So, taking my own advice about choosing the best tool for the job (and despite the fact that I’ve never really warmed to Sony as a brand), I switched systems entirely—and the “gear is good, vision is better” guy found himself giggling on the shores of Hudson Bay recently because he was making photographs he just couldn’t have made previously. My focus was locking on fast-moving animals (finally!). I wasn’t missing shots. I was using focal lengths (1200mm!) previously unavailable to me. And I was thrilled at what this change in tools made possible.
Unexpectedly, I was also more excited to make photographs than I had been in a very long time. I was learning new things. I was curious. I was less frustrated with my results. At times, I was giddy.
I haven’t usually needed new gear to experience that; most often it’s the images themselves that make me so happy, but this time it gave me joy, which has been conspicuously harder to find the last two years. That’s worth something. In fact anything that puts a camera into your hand and a smile on your face these days—and gets you photographing in a time many of us aren’t real sure when we last made a photograph (or smiled)—is a good thing.
My New Year’s wish for you is that you’ll do whatever it takes to keep putting the camera to your eye or to pick up the camera again—to be playful and look at the world in different ways. And if that takes a new piece of gear, then I hope you can enjoy that the same way a musician might find delight in playing a new guitar: it won’t make them a better musician, but it might allow them to make a different kind of music. It might blow the dust off and make things fun again.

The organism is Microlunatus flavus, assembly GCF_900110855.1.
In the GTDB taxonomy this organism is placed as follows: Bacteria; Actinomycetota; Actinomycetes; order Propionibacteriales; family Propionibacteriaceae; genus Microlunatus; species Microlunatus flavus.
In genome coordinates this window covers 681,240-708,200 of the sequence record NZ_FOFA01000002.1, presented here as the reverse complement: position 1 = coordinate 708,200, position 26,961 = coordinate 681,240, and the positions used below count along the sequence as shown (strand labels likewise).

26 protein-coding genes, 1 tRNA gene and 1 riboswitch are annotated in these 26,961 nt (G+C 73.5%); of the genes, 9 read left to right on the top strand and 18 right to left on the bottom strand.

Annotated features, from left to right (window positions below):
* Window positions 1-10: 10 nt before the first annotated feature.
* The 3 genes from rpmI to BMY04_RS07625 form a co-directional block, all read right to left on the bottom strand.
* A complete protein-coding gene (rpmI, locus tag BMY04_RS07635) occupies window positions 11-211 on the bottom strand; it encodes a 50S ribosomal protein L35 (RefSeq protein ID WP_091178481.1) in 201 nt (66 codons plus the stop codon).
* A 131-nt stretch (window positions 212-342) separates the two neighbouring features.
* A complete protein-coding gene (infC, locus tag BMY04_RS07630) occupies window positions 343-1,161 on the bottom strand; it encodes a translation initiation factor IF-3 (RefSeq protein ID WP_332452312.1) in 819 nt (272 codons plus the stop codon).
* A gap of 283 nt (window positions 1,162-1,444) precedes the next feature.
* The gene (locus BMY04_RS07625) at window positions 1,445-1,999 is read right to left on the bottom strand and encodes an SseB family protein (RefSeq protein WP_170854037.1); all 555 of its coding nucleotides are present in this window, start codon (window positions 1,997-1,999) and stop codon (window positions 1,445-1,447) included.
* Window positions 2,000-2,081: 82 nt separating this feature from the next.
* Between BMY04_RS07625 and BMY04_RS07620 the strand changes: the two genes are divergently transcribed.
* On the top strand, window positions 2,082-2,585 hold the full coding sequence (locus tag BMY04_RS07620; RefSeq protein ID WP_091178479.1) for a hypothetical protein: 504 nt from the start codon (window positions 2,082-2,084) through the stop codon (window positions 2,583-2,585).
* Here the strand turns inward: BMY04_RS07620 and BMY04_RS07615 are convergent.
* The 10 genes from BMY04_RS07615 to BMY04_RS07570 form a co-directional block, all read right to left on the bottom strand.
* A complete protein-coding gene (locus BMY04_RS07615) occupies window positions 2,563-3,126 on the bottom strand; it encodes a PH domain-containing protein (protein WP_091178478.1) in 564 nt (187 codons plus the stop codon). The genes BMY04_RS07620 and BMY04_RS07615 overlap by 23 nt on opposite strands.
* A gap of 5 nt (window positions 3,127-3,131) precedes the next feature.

Maybe it’s not the gear as much as it is the process, and this is the year to put some film in that old 35mm camera or learn to use the traditional darkroom. Or maybe it’s putting yourself in front of different things. And maybe it’s doing more with the images you make and extending your creativity beyond the camera.
When was the last time you put your work into a book, made a slideshow, or updated your website and showed the world what it looks like through your eyes? Whatever it takes to find that curiosity and joy again, do it. Go all in.
I’m flying to Kenya in a couple of days (nervously, to be sure), but I think it’s going to be a while before I travel internationally the way I once did. Maybe I’ll never return to it in the same way, and I wonder how many of you are feeling similarly. But I can travel locally, and the lessons I’ve learned over the last 20 years of intense world travel can be applied as easily to exploring Vancouver Island and British Columbia as to the back alleys of India. So that’s what I plan to do in 2022.
I’m not just seeing the world differently; I’m seeing myself differently. I’m seeing new possibilities. If that’s what you need in 2022, I wish that for you as well. Maybe it’s time to shake things up. Maybe it’s time to create a body of work that’s different from anything you’ve done before. To be a different kind of photographer than the one you’ve become so comfortable with. Maybe the way to make more photographs in 2022, if your options have to remain limited due to the pandemic, is to make different photographs. I have a feeling it is for me.
For the Love of the Photograph,
PS – I’ve had a couple people ask me, specifically, which gear I am now using. I tried to avoid this because I’m so nervous about having these discussions without the nuance needed to parse out particular decisions, etc., but for the curious: my gear now includes 2 Sony a1 bodies, a 16-35/2.8, 100-400mm, and 600/4.0 plus 2x and 1.4x teleconverters. This will also eventually include a 14mm lens for underwater work, and possibly something along the lines of a 24-105 lens for travel. This replaces all my Fuji gear, as well as all my Nikon gear that I was using for underwater work.